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E-6, master sergeant

To become a Master Sergeant, you must be four years TIS and 24 months TIG. Staff sergeants typically serve as platoon sergeants, overseeing 40 to 50 Marines with one or more sergeants serving under their command. Some will serve as drilling instructors.

Staff sergeants work closely with junior officers, identifying those with the most potential and providing additional assistance to those having difficulty. A staff sergeant’s ability to develop and utilize the workforce at his disposal is a critical indicator of his success.

E-7, gunnery sergeant

To reach the rank of artillery sergeant, it takes six years TIS and three years TIG. Gunnery sergeants typically serve at the company level, although they can also serve at the battalion level or work with training units and recruiting stations as required. The responsibilities of an artillery sergeant include the training, supervision and discipline of subordinates, the development of fellow Marines and the application of all military standards.

E-8, master sergeant or first sergeant

The eighth rank of the US Marine Corps is shared by the roles of Master Sgt and First Sergeant. Although the two share a level of pay, they have separate responsibilities. For either rank, you need eight years TIS and four years TIG.

A master sergeant is a technical manager serving at the battalion, regiment or brigade level. The Master Sgt is an expert in their MOS and excels at acting independently. This person advises the major or lieutenant colonel on his equipment and programs and provides technical, tactical and administrative support.

The first sergeant assumes command advisory responsibilities, dealing more with personnel than equipment. A first sergeant serves at the company level as the senior advisor to captains and majors, providing information on the readiness of their personnel.

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E-9, master sergeant or sergeant major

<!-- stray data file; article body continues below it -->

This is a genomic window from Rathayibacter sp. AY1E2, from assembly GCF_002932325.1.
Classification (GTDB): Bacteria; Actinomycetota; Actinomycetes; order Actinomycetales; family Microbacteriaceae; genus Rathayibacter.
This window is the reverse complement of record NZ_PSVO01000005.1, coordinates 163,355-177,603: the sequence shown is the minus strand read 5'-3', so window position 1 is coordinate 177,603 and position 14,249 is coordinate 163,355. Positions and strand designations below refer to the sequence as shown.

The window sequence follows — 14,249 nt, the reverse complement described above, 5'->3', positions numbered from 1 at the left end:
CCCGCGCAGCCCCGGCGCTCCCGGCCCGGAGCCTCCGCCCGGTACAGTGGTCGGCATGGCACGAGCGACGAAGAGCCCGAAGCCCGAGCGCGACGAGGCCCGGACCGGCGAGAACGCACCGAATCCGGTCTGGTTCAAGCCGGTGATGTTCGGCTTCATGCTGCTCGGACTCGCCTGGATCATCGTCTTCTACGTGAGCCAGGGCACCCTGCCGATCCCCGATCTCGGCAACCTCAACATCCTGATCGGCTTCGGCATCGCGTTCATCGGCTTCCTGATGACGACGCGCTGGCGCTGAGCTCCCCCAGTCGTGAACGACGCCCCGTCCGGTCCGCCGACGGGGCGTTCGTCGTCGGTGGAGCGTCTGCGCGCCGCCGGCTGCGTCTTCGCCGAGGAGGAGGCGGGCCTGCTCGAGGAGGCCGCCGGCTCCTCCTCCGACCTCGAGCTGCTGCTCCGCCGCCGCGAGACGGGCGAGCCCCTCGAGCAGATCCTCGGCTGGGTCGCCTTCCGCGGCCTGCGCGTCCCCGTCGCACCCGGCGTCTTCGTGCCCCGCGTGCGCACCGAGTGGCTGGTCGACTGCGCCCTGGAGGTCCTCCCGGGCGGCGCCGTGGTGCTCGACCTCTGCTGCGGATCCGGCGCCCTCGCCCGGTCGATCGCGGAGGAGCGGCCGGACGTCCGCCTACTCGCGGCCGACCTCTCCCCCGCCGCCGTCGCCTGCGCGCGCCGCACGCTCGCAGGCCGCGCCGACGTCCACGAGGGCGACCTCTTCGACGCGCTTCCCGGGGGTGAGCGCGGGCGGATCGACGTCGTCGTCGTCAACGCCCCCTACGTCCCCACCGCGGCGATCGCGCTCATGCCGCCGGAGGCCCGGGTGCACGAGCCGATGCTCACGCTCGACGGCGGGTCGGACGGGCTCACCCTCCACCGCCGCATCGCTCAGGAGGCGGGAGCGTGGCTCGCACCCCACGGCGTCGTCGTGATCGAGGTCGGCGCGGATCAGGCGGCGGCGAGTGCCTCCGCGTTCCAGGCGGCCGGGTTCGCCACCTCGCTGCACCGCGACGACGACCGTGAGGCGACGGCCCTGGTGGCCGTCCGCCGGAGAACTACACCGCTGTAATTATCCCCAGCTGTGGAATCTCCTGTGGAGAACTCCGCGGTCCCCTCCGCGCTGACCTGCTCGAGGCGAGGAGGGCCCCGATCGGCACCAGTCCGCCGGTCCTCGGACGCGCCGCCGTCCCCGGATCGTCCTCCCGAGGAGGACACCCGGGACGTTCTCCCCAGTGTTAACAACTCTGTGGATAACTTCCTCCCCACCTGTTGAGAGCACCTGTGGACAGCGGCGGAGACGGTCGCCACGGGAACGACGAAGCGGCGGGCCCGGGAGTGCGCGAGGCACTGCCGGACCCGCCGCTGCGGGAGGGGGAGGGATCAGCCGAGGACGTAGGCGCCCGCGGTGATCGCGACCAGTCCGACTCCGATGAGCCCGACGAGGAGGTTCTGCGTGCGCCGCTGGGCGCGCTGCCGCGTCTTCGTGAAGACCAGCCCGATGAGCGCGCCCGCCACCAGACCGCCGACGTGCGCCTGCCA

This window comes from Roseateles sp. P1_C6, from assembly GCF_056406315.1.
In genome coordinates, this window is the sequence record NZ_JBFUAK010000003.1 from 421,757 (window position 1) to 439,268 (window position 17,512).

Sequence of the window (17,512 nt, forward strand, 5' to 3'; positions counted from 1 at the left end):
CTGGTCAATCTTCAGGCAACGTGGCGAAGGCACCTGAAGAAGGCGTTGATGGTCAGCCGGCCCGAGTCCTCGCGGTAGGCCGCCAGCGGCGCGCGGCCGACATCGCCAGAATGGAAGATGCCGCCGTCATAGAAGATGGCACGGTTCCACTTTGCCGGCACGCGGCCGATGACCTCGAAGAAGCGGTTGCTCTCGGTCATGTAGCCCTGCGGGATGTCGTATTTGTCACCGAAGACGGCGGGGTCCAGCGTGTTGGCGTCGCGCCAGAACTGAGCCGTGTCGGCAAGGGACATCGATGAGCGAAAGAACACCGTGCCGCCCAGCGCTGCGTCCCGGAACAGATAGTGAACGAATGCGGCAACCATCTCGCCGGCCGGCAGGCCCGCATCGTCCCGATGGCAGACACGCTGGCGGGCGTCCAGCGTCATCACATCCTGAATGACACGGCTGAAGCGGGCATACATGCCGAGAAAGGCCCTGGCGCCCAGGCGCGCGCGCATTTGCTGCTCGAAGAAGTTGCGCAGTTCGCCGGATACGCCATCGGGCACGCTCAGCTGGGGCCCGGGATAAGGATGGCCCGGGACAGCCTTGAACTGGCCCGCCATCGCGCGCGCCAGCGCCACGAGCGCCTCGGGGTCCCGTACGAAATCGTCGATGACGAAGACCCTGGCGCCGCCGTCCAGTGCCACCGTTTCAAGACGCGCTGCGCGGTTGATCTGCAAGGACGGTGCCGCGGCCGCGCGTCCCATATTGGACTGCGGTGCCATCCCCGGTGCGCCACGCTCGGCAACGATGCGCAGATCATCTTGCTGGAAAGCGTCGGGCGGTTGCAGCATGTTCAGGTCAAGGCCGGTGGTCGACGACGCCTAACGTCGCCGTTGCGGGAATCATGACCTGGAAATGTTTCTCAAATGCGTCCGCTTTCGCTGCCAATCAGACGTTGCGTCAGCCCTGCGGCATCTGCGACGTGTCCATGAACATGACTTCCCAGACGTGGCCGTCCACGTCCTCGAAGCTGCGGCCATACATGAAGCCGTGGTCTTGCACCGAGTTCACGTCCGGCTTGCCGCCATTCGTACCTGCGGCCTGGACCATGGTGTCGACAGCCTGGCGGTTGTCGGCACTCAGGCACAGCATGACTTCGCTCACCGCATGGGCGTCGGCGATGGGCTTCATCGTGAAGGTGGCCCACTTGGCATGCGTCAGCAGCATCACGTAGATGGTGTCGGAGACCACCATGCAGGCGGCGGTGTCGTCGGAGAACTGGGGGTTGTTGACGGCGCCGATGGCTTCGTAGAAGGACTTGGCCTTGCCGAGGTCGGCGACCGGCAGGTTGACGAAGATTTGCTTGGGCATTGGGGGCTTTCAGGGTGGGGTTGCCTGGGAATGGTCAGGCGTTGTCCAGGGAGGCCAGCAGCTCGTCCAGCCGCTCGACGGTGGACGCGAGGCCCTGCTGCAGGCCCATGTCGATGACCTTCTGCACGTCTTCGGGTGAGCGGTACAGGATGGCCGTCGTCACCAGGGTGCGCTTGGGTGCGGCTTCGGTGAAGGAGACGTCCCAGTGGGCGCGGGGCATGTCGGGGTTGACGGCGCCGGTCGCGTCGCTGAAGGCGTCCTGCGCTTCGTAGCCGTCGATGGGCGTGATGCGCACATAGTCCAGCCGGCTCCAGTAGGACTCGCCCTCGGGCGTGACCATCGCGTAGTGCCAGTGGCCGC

A first sergeant is on track for promotion to the rank of sergeant major. A master sergeant may be promoted to master artillery sergeant. These positions have the same level of remuneration but different responsibilities. For either rank, you must be 10 years TIS and three years TIG.

A sergeant major is the primary advisor to commanders of the Marines. This person leads at the battalion level or higher and focuses on personnel management. They work closely with ranks ranging from majors to generals, advising on the readiness of their units.

An artillery master sergeant is a technical manager working at the battalion level or above. This person has exceptional mastery of their MOS with demonstrated supervisory and leadership abilities. They advise on the technical readiness of their units.

Marine Corps Sergeant Major

The Marine Corps Sergeant Major holds the title of Senior Enlisted Advisor to the Marine Corps Commander. This person typically serves a four-year term with the commander. This individual acts as the voice of the enlisted Marines and the eyes and ears of the commander, providing essential communications between the two.

Related: Marine Corps Promotions: How Enlisted USMC Promotions Work

Warrant officers

A warrant officer provides leadership and training to Marines in their MOS. The Secretary of the Navy must approve the terms of staff sergeants or non-commissioned officers to become warrant officers. Warrant Officers can also serve as Infantry Weapons Officers. This gives them the title of Marine Gunner. The Marine Bomb Exploding Gunner badge then replaces the Chief Warrant Officer badge on the collar.

The ranks of adjutant are:

  • W-1, warrant officer
  • W-2, Chief Warrant Officer 2
  • W-3, Chief Warrant Officer 3
  • W-4, Chief Warrant Officer 4
  • W-5, Chief Warrant Officer 5

Officers

Commissioned officers are university graduates appointed to the name of the President of the United States. They should start by completing basic school followed by training for their MOS. Although they have a college degree and enlisted authority, they should still seek advice from non-commissioned officers, as they have less experience in the military.

Officer ranks include:

Company grade officers

  • O-1, second lieutenant
  • O-2, first lieutenant
  • O-3, captain

Field officers

  • O-4, major
  • O-5, lieutenant colonel
  • O-6, colonel

Generals

  • O-7, brigadier general
  • O-8, major general
  • O-9, lieutenant general
  • O-10, general

Related: What’s the Difference Between the US Military and the Marines?](Https://www.indeed.com/career-advice/finding-a-job/army-vs-marines)